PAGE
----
If you've read our 2017 tax primer that we posted last week, you'll know that Canada Revenue Agency (CRA) doesn't make it easy for us taxpayers to find peace of mind.
Let's face it: calculating how much money you owe the government is certainly a less-than-joyful annual tradition. And figuring out just why you owe the government so much is another matter altogether.
That's because trying to get a handle on the oddities of Canada's tax system is beyond…'taxing', to say the least. Canadian tax laws are always changing, and it's tough trying to figure out what's taxed and what's not.
We'll show you what we mean. Here are 10 strange things that you can be taxed on in Canada.
1. Illegal Goods
This may seem a little strange to you, but if you think about it, you technically are supposed to report all sources of income, so...
Marijuana activists from British Columbia paid over $580,000 in provincial and federal tax on the sale of unlicensed marijuana. You'd think the CRA would be blasted for reaping profit from a criminal act, but they claim that the Income Tax Act doesn't distinguish between income being legal or illegal. Go figure.
2. Smoked Seafood
Fresh seafood is free to be brought in without paying a cent at the border. But don't expect the same generosity if the food has spent any time in the smokehouse, because their smoky flavours will be accompanied by a salty 4% tariff.
3. Not Being into Wine
Importing grape juice into Canada? Expect a whopping tariff of 9.5%. But wait - are you planning to ferment that grape juice into wine? Then forget about all about what we said!
Canada's quite odd when it comes to matters that involve alcohol, which is why federal authorities don't like to cut any tax breaks to producers and sellers of liquor. When it comes to grape juice meant for wine-making, however, they seem to get unreasonably generous.
Honestly, your guess is as good as ours.
4. Foreign Veteran Pensions
Apparently, the CRA can hold a grudge.
Veterans of the Canadian Armed Forces don't get their benefits taxed. This tax exemption also extends to Canada's comrades in the past. Under Section 81 of the Income Tax Act, foreign war benefits are exempt if they are paid by countries that were Canada's allies during the time of war.
That means veterans who once served enemy nations get the short end of the stick here.
Sorry – erm, no hard feelings?
5. Breast Augmentation
Big melons come with a big price tag - and a hefty tax to boot.
Unfortunately, since 2010, any surgical and non-surgical cosmetic procedures are taxable and can't be claimed as a medical expense. Yes, this includes teeth whitening, rhinoplasty, Botox injections, and other vanity dealings.
However, there are exceptions to this rule: that is, if the procedures are meant to cover up the results of congenital abnormalities or disfiguring diseases.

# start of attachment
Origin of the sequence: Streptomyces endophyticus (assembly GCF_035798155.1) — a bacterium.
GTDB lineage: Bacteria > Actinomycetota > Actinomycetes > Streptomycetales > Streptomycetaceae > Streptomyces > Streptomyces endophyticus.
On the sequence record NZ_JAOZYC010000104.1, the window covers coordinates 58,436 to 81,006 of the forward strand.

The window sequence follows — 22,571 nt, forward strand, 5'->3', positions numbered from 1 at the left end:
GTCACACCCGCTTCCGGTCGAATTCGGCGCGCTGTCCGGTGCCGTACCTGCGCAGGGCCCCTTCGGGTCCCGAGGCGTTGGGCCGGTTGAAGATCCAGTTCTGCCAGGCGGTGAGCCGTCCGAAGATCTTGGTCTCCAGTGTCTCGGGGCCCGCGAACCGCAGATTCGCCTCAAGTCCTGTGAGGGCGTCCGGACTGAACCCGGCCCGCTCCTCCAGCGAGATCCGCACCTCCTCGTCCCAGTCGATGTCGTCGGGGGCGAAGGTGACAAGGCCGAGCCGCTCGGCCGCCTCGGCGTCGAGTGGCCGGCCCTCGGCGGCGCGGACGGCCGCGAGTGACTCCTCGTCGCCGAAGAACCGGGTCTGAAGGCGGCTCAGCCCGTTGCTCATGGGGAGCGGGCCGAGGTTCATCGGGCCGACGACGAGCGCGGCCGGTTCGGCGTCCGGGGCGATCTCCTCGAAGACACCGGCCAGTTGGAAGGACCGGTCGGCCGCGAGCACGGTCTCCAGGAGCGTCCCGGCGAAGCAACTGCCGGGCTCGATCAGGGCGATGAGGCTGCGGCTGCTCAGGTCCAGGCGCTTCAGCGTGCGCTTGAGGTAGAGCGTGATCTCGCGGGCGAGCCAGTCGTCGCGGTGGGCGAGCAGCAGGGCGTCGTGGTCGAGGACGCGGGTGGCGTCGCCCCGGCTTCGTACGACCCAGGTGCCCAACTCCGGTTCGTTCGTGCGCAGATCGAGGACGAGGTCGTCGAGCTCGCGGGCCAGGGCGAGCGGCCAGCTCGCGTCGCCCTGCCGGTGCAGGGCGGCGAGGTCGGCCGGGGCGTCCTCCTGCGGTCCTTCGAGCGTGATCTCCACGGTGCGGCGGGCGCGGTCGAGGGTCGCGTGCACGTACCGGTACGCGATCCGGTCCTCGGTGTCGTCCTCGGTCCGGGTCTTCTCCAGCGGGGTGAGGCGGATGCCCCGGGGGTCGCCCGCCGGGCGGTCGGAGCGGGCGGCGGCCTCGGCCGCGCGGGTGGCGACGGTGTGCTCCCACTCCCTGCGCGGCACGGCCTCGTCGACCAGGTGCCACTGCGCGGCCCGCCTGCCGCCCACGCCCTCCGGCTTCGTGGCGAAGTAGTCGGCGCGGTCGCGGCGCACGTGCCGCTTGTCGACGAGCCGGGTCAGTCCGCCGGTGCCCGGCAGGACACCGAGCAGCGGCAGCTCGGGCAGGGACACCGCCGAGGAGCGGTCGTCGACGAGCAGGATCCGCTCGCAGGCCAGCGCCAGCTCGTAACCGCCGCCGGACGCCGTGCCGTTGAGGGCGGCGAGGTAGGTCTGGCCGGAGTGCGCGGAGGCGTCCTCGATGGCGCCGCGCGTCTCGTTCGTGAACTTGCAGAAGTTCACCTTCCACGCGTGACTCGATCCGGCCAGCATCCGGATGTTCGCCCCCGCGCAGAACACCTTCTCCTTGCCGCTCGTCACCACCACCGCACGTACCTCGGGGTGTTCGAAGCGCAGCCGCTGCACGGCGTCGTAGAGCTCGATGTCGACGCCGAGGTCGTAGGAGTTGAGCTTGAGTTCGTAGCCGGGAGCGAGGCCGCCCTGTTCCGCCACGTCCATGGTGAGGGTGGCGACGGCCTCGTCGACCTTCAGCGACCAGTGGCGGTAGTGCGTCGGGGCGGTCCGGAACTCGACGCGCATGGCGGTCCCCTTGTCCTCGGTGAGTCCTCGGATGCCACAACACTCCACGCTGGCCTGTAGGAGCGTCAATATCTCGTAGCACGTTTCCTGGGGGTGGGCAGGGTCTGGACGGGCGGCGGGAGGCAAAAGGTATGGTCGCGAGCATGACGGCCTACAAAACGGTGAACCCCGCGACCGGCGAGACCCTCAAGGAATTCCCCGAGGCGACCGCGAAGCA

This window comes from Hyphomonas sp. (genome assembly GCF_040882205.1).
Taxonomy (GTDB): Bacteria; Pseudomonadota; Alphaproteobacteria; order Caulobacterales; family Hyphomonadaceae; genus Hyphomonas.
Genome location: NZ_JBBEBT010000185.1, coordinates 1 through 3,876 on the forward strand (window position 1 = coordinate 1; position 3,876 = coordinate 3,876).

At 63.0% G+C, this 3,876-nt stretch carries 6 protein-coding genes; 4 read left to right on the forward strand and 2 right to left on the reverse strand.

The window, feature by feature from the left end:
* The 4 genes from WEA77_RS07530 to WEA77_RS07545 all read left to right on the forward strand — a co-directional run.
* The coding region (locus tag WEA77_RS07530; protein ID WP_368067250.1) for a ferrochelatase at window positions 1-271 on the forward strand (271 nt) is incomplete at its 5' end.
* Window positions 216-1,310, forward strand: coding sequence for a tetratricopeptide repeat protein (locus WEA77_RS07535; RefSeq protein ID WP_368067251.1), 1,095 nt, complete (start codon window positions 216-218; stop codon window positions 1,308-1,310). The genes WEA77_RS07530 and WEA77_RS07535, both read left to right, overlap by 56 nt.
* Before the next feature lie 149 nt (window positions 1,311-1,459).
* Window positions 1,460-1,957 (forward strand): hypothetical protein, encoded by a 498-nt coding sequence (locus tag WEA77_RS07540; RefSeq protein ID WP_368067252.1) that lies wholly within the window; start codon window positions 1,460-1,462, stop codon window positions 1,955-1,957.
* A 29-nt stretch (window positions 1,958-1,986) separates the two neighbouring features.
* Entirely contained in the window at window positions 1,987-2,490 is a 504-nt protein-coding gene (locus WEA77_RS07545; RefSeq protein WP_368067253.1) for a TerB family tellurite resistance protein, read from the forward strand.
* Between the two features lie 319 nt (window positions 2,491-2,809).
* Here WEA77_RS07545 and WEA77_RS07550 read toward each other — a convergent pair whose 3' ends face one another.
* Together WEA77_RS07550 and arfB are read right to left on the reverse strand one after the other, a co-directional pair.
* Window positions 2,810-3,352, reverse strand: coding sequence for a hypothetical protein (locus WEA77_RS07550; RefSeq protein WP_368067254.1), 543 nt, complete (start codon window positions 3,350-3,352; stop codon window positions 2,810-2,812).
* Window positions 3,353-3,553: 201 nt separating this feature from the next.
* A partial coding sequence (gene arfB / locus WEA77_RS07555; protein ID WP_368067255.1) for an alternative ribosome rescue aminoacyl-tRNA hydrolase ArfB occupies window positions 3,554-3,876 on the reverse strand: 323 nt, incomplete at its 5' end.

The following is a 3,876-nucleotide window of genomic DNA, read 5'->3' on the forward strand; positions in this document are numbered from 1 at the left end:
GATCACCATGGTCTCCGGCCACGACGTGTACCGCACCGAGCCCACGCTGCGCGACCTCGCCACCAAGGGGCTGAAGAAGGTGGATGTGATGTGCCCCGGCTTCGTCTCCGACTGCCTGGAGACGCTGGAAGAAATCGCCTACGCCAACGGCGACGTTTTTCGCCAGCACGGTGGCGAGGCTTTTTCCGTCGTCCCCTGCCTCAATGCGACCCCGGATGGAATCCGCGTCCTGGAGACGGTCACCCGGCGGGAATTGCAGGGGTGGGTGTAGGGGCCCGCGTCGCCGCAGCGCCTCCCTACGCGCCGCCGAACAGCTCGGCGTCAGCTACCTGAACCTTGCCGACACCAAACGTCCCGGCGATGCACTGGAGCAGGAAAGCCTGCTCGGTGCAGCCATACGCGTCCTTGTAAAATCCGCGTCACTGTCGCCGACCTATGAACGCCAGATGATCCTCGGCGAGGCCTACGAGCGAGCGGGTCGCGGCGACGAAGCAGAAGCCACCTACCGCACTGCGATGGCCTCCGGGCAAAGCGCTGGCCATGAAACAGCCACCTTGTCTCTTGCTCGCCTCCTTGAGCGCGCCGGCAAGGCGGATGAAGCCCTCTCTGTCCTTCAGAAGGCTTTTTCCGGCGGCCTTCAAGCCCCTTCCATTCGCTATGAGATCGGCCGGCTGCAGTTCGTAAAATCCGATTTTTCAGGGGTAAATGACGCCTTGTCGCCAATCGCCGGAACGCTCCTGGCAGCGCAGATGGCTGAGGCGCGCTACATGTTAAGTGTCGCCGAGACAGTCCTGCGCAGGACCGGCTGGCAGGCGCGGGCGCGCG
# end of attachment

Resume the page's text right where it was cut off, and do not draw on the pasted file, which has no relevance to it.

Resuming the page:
6. Breeding Fowls
Living, breathing animals can usually get into Canada tax-free. But when it comes to ducks, geese, and turkeys, things get a little ‘fowl’.
If the fowls are brought in for breeding purposes, then by all means - enjoy the blessings of no-tax. But if they're to be served up on a platter, you should brace yourself for a side of an 8% tariff.
7. Air Conditioned Cars
Regular air conditioners are taxed in Canada like any other household appliance.
Any air conditioner in an automobile, station wagon, van, or truck, however, is subject to an extra $100 fee. The vast majority of taxpayers are unaware of this tax, with good reason - it's generally bundled up in the sticker price. Sneaky!
Hearses, ambulances, and mobile homes are exempt to this ridiculous rule. And if your automotive air conditioner is powered by something other than the car's engine, consider it exempt as well.
8. Organic Food
The CRA is pretty lenient when it comes to expenses that have to do with health. So that means they're fine with their taxpayers writing off their vaccines, wheelchairs, and pacemakers. But when it comes to healthy eating, however, you're out of luck.
Apparently, healthy blood pressure and cholesterol don't mean much to them, because organic foods are taxed.
A funny thing to note: so many Canadians have tried to claim their Whole Foods grocery bills as medical tax-exemptions, that the government had to explicitly list organic foods as an ineligible deduction!
This may be agreeable to many of you out there. The Church of Scientology has controversially had tax-exempt status in the U.S. for roughly 24 years, but no such exemption exists in Canada.
In fact, Scientology doesn't even have charitable status here, and is considered more as a business! So don't expect their services to be tax-free, either.
10. Blank CDs
Blank CDs are mostly used for stealing copyrighted media content - or at least, that's what the government believes.
That's why they passed the Private Copying Tariff, which is a 29-cent surcharge slapped on every CD sold in a Canadian retailer. The collected levy goes to the Canadian Private Copying Collective (CPCC), which is a Toronto-based non-profit organization that aims to bring the cash back into the rightful hands of the 'starving' music artists and media groups.
Thank you, copyright justice warriors!
Canadian tax laws are always changing. What's taxed today might not be taxed tomorrow! Just remember that consulting a tax professional or an accountant isn't the only means to find out more about the tax system - a little bit of initiative and personal research can go a long way!
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